Authors: HUANG Shao’an and SUN Tao

Orthodox consumption theories have not incorporated the overlapping-generations (OLG) model and wealth-stock model, whereas this article explains households’ characters in consumption and savings in countries such as China and some other regions from the viewpoints of social convention, moral formation, ethics, and other informal institutions. The authors exploit and extend the OLG model, introduce the concepts of bequest, gift, and wealth preference to the economic agent’s utility function, then apply optimal conditions to analyzing the characters and problems concerning consumption and savings behavior. Furthermore, they deliberate on the effects of this analysis on government macroeconomic policies and suggest some relevant theoretical thinking and solutions.

In: Frontiers of Economics in China

Historical processes during the Quaternary are likely to have left a signature on the geographical distribution of intraspecific genetic variation. In particular, high genetic uniqueness could be expected within glacial refugia for multiple species. We aimed to test this for plants in China and whether multi-species hotspots of genetic diversity are good indicators of glacial refugia in this region. From chloroplast DNA haplotype data for 116 species we calculated two local genetic diversity metrics for each species: haplotype genetic richness and genetic uniqueness. From these two, only uniqueness could reliably identify refugia, whereas richness may indicate either glacial refugia or areas recolonized by genetic lineages from different refugia in the postglacial period. Our results suggest the occurrence of numerous cryptic refugia and their likely importance in the maintenance and evolution of the Chinese flora, and indicate that an approach that locates geographic hotspots of genetic diversity data can reliably identify refugia.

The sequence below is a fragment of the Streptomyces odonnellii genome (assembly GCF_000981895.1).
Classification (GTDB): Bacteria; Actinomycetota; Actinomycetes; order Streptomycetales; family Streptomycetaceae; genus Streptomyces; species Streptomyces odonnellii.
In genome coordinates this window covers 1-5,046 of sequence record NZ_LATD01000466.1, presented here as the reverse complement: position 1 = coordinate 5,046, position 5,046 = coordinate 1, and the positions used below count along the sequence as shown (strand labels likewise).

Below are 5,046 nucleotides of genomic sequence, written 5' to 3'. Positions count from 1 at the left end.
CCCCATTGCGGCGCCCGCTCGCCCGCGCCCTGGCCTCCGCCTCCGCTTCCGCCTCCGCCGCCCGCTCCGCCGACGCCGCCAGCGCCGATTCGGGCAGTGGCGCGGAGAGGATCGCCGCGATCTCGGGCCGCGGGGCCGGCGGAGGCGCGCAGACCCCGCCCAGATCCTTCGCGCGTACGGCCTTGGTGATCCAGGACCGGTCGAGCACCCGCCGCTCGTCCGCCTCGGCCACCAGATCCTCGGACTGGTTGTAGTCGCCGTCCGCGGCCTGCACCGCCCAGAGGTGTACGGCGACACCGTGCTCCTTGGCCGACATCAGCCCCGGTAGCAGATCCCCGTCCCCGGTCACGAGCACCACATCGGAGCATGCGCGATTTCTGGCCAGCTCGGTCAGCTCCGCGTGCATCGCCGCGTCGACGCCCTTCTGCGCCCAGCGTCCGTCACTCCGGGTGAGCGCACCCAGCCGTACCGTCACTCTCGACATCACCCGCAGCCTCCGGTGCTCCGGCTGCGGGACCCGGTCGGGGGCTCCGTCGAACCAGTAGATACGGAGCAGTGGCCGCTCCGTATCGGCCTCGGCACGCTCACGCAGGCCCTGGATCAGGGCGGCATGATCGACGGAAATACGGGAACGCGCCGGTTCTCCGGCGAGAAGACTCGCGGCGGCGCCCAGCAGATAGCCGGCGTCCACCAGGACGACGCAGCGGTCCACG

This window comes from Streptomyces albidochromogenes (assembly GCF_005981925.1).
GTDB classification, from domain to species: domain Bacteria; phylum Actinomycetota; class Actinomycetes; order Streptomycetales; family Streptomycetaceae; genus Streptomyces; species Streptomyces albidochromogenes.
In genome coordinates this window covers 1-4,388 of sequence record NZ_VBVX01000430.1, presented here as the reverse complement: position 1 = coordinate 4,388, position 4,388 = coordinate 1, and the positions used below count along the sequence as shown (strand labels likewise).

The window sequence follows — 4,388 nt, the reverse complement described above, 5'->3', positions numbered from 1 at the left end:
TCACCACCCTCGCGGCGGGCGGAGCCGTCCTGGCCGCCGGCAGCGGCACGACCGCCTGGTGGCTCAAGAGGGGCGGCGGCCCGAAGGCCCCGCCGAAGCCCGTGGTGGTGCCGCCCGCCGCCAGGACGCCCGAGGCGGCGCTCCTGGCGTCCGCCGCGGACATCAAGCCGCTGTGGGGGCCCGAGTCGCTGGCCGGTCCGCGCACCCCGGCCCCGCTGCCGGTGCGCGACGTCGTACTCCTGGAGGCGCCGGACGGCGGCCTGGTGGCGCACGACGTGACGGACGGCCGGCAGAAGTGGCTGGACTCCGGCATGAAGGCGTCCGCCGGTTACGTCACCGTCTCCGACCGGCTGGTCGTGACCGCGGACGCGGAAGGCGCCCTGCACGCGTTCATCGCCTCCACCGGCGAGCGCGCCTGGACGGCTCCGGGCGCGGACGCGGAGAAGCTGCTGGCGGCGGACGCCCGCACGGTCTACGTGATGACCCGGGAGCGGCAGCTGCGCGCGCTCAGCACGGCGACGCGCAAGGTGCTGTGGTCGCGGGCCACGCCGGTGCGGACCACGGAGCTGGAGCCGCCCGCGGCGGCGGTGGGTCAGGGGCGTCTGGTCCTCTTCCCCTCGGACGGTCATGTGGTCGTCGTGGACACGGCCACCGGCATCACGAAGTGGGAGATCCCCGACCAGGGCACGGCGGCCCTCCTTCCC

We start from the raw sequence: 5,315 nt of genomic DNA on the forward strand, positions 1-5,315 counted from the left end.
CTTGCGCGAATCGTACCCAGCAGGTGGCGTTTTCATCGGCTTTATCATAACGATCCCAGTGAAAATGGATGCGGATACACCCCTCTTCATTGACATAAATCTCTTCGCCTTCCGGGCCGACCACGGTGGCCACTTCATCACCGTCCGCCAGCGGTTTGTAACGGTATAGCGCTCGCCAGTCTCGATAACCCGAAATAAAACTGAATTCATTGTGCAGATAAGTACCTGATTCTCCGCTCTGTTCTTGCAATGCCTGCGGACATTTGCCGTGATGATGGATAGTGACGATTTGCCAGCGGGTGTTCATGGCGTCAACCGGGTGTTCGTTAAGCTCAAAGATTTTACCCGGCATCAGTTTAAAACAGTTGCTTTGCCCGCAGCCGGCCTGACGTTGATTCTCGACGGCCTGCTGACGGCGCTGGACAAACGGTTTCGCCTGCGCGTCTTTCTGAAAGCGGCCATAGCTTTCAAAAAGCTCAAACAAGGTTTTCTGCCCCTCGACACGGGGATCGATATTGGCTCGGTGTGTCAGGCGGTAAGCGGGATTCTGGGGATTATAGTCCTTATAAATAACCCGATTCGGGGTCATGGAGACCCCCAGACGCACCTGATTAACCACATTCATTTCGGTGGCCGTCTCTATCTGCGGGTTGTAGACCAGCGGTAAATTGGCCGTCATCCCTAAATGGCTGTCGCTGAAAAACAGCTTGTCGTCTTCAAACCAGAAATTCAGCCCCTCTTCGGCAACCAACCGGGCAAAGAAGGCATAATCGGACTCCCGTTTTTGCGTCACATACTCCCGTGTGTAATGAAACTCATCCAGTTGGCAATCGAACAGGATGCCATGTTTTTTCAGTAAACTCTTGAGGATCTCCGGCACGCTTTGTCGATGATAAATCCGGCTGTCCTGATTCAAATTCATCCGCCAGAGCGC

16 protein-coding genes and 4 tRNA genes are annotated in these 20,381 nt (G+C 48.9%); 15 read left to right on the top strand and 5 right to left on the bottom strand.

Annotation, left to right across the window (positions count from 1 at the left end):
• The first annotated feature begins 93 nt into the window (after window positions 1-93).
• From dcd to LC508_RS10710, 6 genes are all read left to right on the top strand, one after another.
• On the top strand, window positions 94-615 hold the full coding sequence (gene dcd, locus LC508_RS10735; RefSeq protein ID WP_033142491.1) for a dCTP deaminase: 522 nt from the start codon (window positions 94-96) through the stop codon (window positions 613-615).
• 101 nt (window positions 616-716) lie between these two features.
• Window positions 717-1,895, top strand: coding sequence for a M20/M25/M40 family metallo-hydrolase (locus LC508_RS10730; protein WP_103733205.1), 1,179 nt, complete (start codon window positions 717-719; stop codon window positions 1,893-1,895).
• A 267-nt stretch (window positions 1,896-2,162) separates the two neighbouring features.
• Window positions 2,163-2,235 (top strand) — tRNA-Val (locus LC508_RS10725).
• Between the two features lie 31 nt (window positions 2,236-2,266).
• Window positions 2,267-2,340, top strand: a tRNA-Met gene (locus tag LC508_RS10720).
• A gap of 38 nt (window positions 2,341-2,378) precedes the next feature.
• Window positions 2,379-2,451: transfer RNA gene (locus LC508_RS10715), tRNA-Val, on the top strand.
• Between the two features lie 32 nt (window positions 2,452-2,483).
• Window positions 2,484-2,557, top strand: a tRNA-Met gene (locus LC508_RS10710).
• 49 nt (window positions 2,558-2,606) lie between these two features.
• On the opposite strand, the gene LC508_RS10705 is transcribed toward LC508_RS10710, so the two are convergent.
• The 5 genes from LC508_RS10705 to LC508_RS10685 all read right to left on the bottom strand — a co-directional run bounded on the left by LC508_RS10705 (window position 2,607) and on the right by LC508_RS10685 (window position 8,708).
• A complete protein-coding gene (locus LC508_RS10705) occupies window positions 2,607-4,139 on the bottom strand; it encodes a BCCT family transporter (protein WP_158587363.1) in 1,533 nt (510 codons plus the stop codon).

In: Israel Journal of Plant Sciences

In reconstructing taxon evolution, historical biogeography is concerned with two kinds of speciation events, both resulting in a fragmented taxon distribution – vicariance and dispersal. We used PCR-RFLP of plastid DNA and a ribosomal internal transcribed spacer, sequencing of the rps16-trnK chloroplast region, flow cytometry (florescence-activated cell sorter; FACS), and ecological niche modeling to understand the role of these two processes in a disjunct distribution of genus Mandragora. The observed phylogeographic structure only partly coincided with currently recognized species. Commonly used recognition of a single species in the whole Mediterranean is not supported, given that a single haplotype observed from Morocco and Spain to Turkey is strikingly different from the haplotypes found in Israel. In the Sino-Himalayan area, the previously recognized M. chinghaiensis is nested within the M. caulescens clade indicating a very recent diversification within this lineage. And, most importantly, the obtained minimum spanning tree, observed haplotype distribution, and results of FACS call into question the existence of M. turkomanica as a species, and even as a lower taxonomic unit. Rather, the mandrake from Central Asia is nested within those from Israel, suggesting their closely related evolutionary history and ancient human assisted migration from Israel to Persia in historic times. Our study suggests that human assisted migration can explain the cases of disjunct species distribution for which vicariance was previously considered as the only plausible explanation.

In: Israel Journal of Plant Sciences